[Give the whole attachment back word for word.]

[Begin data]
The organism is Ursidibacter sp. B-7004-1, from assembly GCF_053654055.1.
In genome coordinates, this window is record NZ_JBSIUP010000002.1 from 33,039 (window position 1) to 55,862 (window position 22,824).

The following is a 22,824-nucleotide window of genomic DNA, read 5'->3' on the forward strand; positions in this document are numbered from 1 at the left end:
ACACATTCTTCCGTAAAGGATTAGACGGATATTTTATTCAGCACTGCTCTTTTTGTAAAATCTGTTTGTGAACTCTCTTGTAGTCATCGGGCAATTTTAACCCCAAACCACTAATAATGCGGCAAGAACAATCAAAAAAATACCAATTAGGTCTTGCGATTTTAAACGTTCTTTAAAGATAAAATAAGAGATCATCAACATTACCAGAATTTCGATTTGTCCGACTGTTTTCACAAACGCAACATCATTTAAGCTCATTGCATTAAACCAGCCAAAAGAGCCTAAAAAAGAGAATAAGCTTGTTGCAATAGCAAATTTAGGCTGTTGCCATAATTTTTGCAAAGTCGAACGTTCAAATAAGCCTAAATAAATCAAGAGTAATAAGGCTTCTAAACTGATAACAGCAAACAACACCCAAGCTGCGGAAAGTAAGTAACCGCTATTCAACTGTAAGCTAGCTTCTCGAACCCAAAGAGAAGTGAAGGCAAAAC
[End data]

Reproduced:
The organism is Ursidibacter sp. B-7004-1, from assembly GCF_053654055.1.
In genome coordinates, this window is record NZ_JBSIUP010000002.1 from 33,039 (window position 1) to 55,862 (window position 22,824).

The following is a 22,824-nucleotide window of genomic DNA, read 5'->3' on the forward strand; positions in this document are numbered from 1 at the left end:
ACACATTCTTCCGTAAAGGATTAGACGGATATTTTATTCAGCACTGCTCTTTTTGTAAAATCTGTTTGTGAACTCTCTTGTAGTCATCGGGCAATTTTAACCCCAAACCACTAATAATGCGGCAAGAACAATCAAAAAAATACCAATTAGGTCTTGCGATTTTAAACGTTCTTTAAAGATAAAATAAGAGATCATCAACATTACCAGAATTTCGATTTGTCCGACTGTTTTCACAAACGCAACATCATTTAAGCTCATTGCATTAAACCAGCCAAAAGAGCCTAAAAAAGAGAATAAGCTTGTTGCAATAGCAAATTTAGGCTGTTGCCATAATTTTTGCAAAGTCGAACGTTCAAATAAGCCTAAATAAATCAAGAGTAATAAGGCTTCTAAACTGATAACAGCAAACAACACCCAAGCTGCGGAAAGTAAGTAACCGCTATTCAACTGTAAGCTAGCTTCTCGAACCCAAAGAGAAGTGAAGGCAAAAC